Open Access has emerged during the last decade or so to coin a concept, a movement and a business model whose goal is to provide free access and re-use of scientific knowledge in the form of research articles, monographs, data and related materials.
Faster and wider sharing of knowledge fuels the advancement of science and, accordingly, the return of health, economic, and social benefits back to the public. Libraries and librarians have been amongst the most vocal advocates for open access. With the endorsement of an Open Access Taskforce IFLA will work together with other institutions and support the work already done by libraries and librarians.
In 2010 IFLA became a formal signatory to the Berlin Declarationon Open Access to Knowledge in the Sciences and Humanities. At the same time, an IFLA Presidential Working Group was tasked with preparing an official IFLA statement on open access. Following a drafting process, the final version of the statement was formally endorsed by the IFLA Governing Board on April 18th 2011.
Advocate for the adoption and promotion of open access policies as set out in IFLA’s Statement on Open Access:
- within the framework of the United Nations institutions (UN, UNESCO, WHO, FAO), and
- develop case studies and best practices to support advocacy for open access
1. Advocate for the adoption and promotion of open access policies
- The taskforce will engage in advocacy for the adoption and promotion of open access policies) within the framework of the United Nations institutions (UN, UNESCO, UNEP, WHO, FAO, WIPO, etc. – list to be completed).
- The members of the taskforce will engage with and participate in events organized by relevant UN-level organizations.
- Where appropriate the taskforce will seek to organize (participate in organizing) collaborative activities and projects in order to promote OA-activities with relevant organizations.
2. Connecting to the various organizations working for Open Access
- The taskforce will connect to open access-organizations in order to exploit possible partnerships and collaborate on initiatives and projects. One idea in relation to this is to prepare for a session to take place during the next IFLA conference in Helsinki 2012, where we invite appropriate organizations to take part.
3. Provide draft responses on relevant consultations within the field
- The taskforce will at its own discretion and based on suggestions from the IFLA secretariat produce draft responses to relevant public consultations for the Executive Committee to handle.
4. Build Capacity within the IFLA member organizations
- The taskforce will engage in building capacity within the IFLA membership associations and institutions to advocate the adoption of open access policies at the national level, through the development of case studies and best practices for open access promotion.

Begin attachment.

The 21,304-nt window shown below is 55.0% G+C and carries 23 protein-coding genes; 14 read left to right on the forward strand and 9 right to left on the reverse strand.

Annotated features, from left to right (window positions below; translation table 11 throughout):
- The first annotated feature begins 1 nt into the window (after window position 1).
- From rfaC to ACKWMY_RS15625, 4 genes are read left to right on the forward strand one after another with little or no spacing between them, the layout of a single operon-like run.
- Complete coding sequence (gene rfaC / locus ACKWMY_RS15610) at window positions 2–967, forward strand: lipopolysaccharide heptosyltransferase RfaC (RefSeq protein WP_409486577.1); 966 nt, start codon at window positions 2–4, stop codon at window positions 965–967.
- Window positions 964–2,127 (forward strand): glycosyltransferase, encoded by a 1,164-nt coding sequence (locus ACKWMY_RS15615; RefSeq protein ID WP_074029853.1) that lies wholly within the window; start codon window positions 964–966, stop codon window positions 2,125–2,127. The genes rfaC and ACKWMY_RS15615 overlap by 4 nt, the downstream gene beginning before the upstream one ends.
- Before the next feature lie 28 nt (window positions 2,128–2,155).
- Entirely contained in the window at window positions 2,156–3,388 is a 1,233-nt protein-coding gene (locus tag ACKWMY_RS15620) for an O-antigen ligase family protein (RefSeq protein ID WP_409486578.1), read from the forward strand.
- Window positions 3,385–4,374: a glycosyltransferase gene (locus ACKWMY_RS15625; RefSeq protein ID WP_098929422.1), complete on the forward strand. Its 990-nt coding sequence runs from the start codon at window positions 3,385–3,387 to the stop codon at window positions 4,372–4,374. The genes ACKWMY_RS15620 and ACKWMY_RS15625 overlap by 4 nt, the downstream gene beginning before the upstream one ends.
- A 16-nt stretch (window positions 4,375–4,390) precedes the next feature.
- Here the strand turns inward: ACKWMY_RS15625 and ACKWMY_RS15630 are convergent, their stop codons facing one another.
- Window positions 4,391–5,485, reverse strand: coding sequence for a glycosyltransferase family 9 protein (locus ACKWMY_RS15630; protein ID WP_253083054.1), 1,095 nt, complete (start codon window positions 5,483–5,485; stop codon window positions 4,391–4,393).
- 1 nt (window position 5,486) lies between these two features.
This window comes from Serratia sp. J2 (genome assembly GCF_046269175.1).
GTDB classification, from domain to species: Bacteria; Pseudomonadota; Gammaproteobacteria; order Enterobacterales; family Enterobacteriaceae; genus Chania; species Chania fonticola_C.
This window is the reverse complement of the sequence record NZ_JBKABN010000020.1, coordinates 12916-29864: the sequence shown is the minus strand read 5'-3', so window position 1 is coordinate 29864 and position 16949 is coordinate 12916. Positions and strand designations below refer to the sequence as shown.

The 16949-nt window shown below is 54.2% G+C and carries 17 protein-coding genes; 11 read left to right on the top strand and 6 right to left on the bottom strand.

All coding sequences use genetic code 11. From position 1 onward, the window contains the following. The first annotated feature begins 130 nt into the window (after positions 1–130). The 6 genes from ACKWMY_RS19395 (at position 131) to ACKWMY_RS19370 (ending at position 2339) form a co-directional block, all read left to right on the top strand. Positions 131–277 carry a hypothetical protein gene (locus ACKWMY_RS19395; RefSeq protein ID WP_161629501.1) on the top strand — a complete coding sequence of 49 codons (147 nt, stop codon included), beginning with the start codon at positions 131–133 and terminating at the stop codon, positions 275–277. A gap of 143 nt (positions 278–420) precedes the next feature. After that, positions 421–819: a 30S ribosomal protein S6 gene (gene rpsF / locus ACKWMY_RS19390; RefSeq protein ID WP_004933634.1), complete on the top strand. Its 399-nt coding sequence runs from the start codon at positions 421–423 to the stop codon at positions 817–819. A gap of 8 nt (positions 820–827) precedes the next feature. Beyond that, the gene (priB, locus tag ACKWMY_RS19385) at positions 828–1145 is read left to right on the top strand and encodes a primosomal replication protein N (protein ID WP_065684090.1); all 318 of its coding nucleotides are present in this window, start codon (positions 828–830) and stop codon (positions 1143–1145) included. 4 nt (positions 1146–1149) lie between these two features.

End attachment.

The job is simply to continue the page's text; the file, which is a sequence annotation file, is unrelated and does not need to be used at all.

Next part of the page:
- The focus for the OA taskforce will be to assist national library associations working for national OA policies by means of collecting good examples and best practice and to provide this information on dedicated IFLA webpages. In order not to duplicate effort the taskforce will connect to relevant OA-organizations that already have collected such information.
- The Taskforce will liaise with IFLA Section 40: Management of Library Associations in order to find the best possible way to distribute information and monitor progress.
5. Working with divisions, groups and sections within IFLA.
- The taskforce will—after liaison with the IFLA secretariat—investigate how the OA-issues can be embedded widely within IFLAs divisions, groups and sections.
- The Taskforce will—after advice from the IFLA secretariat—draft an outreach document for the Executive Committee to approve, and thereafter take agreed initiatives.
The members of the IFLA Open Access Taskforce are:
- Lars Bjørnshauge (SPARC Acting Director, Chair)
- Christoph Bruch (Max Planck Institute)
- Leslie Chan (University of Toronto)
- Jan Hagerlid (National Library of Sweden)
- Iryna Kuchma (EIFL Open Access)
- Professor Derek Law (University of Strathclyde)
- Rick Luce (Emory University)
- Felipe Martinez (UNAM)
- Ann Okerson (Center for Research Libraries)
- Dr Reggie Raju (Stellenbosch University)
- Astrid van Wesenbeeck (National Library of the Netherlands)
- Xuemao Wang (Emory University)
- Qiang Zhu (Peking University Library )
- IFLA Statement on Open Access
- The Berlin Declaration on Open Access to Knowledge in the Sciences and Humanities
- IFLA Response to the European Commission’s Consultation on the ERA Framework: Areas of untapped potential for the development of the European Research Area (ERA).
- IFLA Response to the Office of the High Commissioner for Human Rights (OHCHR) Public Consultation on The right to enjoy the benefits of scientific progress and its applications.
Last update: 29 November 2012